Monday, May 16, 2011

Buddha's Responses to Questions about Death: q. 5 & 6

Question 1
Questions 2,3,4

The next 2 questions seek to clarify what of our present possessions and status is returned to us in our next lives.  The first addresses wealth and poverty.  It explains that generosity and miserliness are the causes for future economic states.

Question Five: O Bhagawan! Do those who are rich and affluent in this life remain rich an affluent in the next life, too? Do those who are poor and destitute in this life also remain poor and destitute in the next? Or do the two states vary and not remain fixed?

Response: Among those now alive, there are some who are wealthy at birth, but become poor later in life. There are others who are destitute from birth, but later become rich. So, affluence and poverty are undoubtedly impermanent.

For instance, in the world when conditions of warmth and moisture are present, leaves and branches of plants flourish, whereas in conditions of extreme cold and lack of moisture, they dry out. Similarly, with the conditions of generosity, etc. one becomes rich, and with the conditions of theft and stinginess, one becomes destitute. There are those who remain rich through lifetimes because of having engaged in acts of generosity without break. Whereas, with interrupted acts of generosity, engaging at times and not at other times, or regretting one’s act of generosity, one may become poor either in the early part or later part of one’s life. With persistent thievery and stinginess, one may remain poor throughout several lifetimes. However, there are those who became rich in certain lifetimes or in either the earlier or later part of a particular life after one had regretted one’s acts of theft and miserliness. Poverty and deprivation do not emerge from generosity, nor does affluence emerge from stinginess. Also affluence and poverty do not necessarily alternate over lifetimes.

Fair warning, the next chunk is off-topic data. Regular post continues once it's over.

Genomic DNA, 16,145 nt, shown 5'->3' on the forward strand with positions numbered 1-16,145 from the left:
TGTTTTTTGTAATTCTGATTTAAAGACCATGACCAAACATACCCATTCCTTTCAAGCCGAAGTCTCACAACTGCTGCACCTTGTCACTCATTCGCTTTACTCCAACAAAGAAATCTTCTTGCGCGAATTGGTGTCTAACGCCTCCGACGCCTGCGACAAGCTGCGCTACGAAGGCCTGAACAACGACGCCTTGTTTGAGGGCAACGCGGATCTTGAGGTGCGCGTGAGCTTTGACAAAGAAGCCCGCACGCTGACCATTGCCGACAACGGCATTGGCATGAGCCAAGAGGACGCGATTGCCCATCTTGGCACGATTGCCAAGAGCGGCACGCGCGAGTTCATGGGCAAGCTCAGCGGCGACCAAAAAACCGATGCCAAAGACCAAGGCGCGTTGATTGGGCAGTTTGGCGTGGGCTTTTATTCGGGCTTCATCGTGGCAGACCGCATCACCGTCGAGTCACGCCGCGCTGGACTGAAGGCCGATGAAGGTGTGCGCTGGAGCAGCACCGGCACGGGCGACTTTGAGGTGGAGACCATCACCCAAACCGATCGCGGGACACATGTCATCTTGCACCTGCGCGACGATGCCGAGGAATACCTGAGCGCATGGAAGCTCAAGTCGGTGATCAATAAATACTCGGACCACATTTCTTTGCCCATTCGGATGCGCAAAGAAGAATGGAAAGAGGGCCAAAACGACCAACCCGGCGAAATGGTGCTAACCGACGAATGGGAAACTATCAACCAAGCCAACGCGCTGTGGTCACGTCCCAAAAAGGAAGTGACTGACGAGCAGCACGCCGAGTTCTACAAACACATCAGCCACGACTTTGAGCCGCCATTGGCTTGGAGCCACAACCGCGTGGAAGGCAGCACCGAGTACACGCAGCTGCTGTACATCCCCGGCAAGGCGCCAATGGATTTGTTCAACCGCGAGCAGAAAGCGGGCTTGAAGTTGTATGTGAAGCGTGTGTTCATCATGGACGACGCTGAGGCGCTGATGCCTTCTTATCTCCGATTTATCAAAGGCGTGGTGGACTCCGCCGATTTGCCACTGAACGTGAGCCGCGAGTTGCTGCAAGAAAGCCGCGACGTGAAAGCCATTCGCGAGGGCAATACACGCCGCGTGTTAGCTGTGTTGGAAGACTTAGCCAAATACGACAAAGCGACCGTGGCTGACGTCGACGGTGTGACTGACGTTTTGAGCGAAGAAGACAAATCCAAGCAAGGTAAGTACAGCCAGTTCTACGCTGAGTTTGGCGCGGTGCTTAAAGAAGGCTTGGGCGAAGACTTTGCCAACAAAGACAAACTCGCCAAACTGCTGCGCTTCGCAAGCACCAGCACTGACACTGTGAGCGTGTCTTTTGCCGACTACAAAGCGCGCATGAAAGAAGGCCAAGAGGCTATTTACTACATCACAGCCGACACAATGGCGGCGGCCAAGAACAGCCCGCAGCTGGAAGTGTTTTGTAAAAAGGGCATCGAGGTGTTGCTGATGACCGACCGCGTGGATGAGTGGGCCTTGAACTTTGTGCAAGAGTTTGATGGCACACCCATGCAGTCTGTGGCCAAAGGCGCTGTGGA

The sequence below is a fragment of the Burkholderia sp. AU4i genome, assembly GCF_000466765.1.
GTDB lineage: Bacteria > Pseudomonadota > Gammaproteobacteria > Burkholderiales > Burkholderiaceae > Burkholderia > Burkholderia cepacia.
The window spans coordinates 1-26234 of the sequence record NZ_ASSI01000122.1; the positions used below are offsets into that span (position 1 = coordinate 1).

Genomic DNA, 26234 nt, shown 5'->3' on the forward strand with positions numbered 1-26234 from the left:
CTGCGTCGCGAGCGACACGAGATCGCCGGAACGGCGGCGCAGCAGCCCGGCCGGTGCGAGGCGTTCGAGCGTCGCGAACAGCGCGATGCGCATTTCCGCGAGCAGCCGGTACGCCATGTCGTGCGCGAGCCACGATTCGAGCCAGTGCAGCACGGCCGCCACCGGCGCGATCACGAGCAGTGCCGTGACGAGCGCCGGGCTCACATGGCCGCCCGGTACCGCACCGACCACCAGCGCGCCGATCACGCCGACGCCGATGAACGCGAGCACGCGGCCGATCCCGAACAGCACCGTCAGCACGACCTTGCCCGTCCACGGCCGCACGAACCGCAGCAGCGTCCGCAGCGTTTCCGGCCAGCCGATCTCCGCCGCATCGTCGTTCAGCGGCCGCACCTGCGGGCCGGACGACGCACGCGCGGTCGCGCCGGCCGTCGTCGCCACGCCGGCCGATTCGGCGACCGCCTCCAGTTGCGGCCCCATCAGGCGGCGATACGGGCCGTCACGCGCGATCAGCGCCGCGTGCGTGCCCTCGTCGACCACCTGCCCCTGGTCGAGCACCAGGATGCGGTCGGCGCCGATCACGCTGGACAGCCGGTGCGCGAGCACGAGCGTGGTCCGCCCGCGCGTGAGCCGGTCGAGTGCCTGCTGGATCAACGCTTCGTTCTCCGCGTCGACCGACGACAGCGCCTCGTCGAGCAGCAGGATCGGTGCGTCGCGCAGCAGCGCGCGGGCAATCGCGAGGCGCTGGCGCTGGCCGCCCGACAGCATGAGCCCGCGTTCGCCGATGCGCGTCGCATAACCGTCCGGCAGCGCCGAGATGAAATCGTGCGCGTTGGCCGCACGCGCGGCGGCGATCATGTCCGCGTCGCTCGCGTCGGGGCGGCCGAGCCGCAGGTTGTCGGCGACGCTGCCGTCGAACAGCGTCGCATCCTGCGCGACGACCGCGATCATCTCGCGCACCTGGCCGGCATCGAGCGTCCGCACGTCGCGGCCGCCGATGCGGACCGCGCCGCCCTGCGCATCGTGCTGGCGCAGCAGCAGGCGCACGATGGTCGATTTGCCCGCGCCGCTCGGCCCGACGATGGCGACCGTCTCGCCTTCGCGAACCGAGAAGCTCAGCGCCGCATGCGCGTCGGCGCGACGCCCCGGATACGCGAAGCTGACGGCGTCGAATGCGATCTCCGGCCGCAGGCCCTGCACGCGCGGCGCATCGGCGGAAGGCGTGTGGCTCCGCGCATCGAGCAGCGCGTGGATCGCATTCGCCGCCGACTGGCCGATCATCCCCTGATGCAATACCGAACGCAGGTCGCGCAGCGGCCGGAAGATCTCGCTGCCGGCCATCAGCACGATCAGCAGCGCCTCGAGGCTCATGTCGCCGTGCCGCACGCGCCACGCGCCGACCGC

The second of the two questions addresses what possessions pass with you life to life.   Then goes on to explain the latencies that exist in our mindstreams that can result in visions such as ghosts or dreams of loved ones that continue to appear with possessions as they did during their lives.

Question Six: O Bhagawan! Whatever horses, elephants, etc. one may ride in this life, whatever ornaments and dresses one may utilise in this life, whatever food and drink one may enjoy in this life, one will enjoy the same in the next. Such is the understanding of ordinary people. Is this true?

Response 1: No. Humans, when they die, take birth either in higher or lower realms in accordance with whatever actions -- wholesome or unwholesome -- they may have committed.

Response 2: Sometimes people are seen in their old familiar clothes even after death. Such appearances are due to the fact that there are limitless, unimaginable, countless world-systems of gandharvas3 (scent-eating spirits) filling space. Among these scent-eaters is a particular type called ‘entering the mind-stream of those on the verge of dying’4. In search of food, these scent-eaters take on the appearance of those deceased beings, with their physical forms, clothes, ornaments, and customs and even their mode of speaking.